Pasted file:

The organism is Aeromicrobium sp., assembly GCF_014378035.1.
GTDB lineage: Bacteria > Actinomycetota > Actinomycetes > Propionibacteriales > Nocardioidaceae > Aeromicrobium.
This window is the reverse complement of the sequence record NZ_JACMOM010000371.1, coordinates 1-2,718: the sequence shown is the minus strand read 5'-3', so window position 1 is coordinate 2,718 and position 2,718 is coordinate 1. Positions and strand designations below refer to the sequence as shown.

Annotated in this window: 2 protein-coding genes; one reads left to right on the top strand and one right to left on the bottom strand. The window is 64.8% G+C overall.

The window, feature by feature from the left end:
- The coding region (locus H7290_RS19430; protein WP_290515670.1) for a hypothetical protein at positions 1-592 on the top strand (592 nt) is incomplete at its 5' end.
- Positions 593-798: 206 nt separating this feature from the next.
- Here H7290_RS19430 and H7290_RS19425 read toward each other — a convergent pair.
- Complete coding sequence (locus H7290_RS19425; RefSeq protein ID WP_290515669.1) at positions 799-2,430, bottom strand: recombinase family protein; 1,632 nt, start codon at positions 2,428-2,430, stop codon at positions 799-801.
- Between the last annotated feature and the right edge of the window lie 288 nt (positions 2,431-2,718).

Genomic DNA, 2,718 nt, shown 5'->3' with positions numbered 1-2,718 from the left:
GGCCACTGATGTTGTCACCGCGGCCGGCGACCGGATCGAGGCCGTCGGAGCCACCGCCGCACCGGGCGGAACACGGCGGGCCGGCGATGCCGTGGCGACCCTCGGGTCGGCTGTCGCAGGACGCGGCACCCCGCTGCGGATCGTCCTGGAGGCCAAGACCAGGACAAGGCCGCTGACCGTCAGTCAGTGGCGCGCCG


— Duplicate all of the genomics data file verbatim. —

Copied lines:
The organism is Aeromicrobium sp., assembly GCF_014378035.1.
GTDB lineage: Bacteria > Actinomycetota > Actinomycetes > Propionibacteriales > Nocardioidaceae > Aeromicrobium.
This window is the reverse complement of the sequence record NZ_JACMOM010000371.1, coordinates 1-2,718: the sequence shown is the minus strand read 5'-3', so window position 1 is coordinate 2,718 and position 2,718 is coordinate 1. Positions and strand designations below refer to the sequence as shown.

Annotated in this window: 2 protein-coding genes; one reads left to right on the top strand and one right to left on the bottom strand. The window is 64.8% G+C overall.

The window, feature by feature from the left end:
- The coding region (locus H7290_RS19430; protein WP_290515670.1) for a hypothetical protein at positions 1-592 on the top strand (592 nt) is incomplete at its 5' end.
- Positions 593-798: 206 nt separating this feature from the next.
- Here H7290_RS19430 and H7290_RS19425 read toward each other — a convergent pair.
- Complete coding sequence (locus H7290_RS19425; RefSeq protein ID WP_290515669.1) at positions 799-2,430, bottom strand: recombinase family protein; 1,632 nt, start codon at positions 2,428-2,430, stop codon at positions 799-801.
- Between the last annotated feature and the right edge of the window lie 288 nt (positions 2,431-2,718).

Genomic DNA, 2,718 nt, shown 5'->3' with positions numbered 1-2,718 from the left:
GGCCACTGATGTTGTCACCGCGGCCGGCGACCGGATCGAGGCCGTCGGAGCCACCGCCGCACCGGGCGGAACACGGCGGGCCGGCGATGCCGTGGCGACCCTCGGGTCGGCTGTCGCAGGACGCGGCACCCCGCTGCGGATCGTCCTGGAGGCCAAGACCAGGACAAGGCCGCTGACCGTCAGTCAGTGGCGCGCCG